By the way, Dmytro Sviatash, the former people’s deputy from Partiya Rehioniv who was elected in the 170th electoral district, was supposed to become the muscovite Gauleiter of Kharkiv. We know that the Moscow part of Saltivka (Pivnichna Saltivka is a Kyiv part), suffered less than Pivnichna Saltivka. But the scale of damage and destruction is still large. He was elected to represent my district, the destroyed part, where I lived until the beginning of March 2022. On one hand, that Saltivka was destroyed the most could be explained by the fact that the muscovites got closer to Kharkiv on that side, but on the other it seems like Svyatash okayed it. Svyatash is under investigation; he is hiding in moscovia. His father, Volodymyr Sviatash, a deputy of the Kharkiv Regional Council from Kernes’ block “Uspishnyi Kharkiv” is also hiding in moscovia, like his son. So here is a question for the party and for the head of the fraction in the Regional Council, Kirill Kernes, as well as for Mr. Terekhov: When will this person be expelled from the fraction and his mandate revoked in line with the current legislation? This is a very important question in my opinion.
The ruscists are withdrawing a portion of the troops from the occupied territory of the Borivka Hromada to redirect them to Kupyansk, particularly from the village of Borova and the village of Bohuslavka of the Borivka Homada. The occupiers catch chickens, ducks, and geese on the streets and either take away pigs or food products from the locals or offer something in exchange. There seem to be some “difficulties” with supplies. It could also be simply thirst for looting. In propaganda videos from the villages of the Borivka Hromada, the muscovites are obviously hiding areas with destroyed houses.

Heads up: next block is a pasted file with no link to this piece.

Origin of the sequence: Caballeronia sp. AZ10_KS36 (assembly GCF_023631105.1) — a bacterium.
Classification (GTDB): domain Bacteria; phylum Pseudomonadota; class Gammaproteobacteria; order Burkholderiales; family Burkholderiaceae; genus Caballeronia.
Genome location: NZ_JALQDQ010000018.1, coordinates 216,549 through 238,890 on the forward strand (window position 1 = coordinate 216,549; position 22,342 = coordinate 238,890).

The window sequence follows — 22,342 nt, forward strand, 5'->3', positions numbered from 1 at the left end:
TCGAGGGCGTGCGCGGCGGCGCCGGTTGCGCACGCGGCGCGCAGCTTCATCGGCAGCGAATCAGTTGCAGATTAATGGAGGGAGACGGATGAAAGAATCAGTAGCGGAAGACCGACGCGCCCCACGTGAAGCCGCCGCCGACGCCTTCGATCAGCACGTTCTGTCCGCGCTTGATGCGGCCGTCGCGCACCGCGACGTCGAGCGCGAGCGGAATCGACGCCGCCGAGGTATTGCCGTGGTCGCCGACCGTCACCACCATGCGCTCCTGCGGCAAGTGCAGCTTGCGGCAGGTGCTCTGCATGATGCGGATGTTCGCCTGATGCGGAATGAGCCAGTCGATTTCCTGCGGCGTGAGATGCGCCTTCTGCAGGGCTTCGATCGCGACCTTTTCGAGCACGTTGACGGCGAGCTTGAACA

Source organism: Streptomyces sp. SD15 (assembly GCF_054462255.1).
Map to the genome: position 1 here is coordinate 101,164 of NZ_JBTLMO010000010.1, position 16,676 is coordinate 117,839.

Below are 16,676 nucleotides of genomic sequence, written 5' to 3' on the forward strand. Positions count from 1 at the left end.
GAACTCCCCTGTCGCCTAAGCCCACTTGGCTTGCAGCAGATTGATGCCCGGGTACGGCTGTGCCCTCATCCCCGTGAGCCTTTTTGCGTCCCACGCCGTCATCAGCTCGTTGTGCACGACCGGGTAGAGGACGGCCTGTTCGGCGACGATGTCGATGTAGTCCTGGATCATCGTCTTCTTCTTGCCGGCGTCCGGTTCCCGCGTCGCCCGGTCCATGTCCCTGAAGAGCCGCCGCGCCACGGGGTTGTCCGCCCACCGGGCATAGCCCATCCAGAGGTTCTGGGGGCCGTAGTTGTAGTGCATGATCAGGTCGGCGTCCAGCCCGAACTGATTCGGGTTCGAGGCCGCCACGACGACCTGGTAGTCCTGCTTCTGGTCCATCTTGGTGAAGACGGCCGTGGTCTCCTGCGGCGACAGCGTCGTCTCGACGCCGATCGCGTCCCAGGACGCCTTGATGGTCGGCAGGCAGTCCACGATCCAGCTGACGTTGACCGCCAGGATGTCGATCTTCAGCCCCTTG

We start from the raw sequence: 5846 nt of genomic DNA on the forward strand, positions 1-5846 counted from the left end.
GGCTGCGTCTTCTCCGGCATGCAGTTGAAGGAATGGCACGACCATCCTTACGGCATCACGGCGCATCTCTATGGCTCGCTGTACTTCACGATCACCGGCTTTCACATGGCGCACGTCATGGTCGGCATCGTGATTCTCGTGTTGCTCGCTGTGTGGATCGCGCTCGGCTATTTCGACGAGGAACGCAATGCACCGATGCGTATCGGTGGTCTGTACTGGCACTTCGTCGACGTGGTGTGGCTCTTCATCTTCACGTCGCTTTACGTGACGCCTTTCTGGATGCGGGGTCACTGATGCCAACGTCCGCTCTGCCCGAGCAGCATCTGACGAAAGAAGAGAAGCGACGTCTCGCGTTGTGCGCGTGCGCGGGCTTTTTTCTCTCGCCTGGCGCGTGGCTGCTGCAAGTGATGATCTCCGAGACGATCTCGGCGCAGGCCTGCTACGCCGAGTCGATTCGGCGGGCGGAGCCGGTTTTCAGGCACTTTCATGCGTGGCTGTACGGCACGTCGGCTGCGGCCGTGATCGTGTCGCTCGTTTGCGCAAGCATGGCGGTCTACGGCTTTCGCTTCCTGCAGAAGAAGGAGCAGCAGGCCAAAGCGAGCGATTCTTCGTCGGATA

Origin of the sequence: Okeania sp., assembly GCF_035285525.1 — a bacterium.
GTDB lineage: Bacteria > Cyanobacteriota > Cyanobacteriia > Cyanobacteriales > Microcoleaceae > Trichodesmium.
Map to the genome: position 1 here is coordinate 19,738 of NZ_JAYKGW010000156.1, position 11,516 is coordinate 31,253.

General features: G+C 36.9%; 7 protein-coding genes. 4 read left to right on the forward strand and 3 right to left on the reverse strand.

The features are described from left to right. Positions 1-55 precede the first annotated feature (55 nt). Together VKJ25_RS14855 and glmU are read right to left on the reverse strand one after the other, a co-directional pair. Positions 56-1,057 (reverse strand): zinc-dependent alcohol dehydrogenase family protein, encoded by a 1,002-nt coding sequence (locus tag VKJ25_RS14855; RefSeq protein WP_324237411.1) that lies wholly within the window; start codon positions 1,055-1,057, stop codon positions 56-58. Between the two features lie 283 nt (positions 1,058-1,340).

There’s heavy fighting near Lyman, on the shores of Siverskyi Donets. The muscovites wanted to cross it using pontoon bridges, but our military stopped these attempts. Fighting continues on the outskirts of Rubizhne and near Sievierodonetsk. It is impossible to pull people out from under the rubble in Bilohorivka. It’s also impossible to clear the rubble in Shypilove, where 11 people were hiding in a basement. Police officers who tried to do it were shot at by the ruscists. One of the officers was wounded.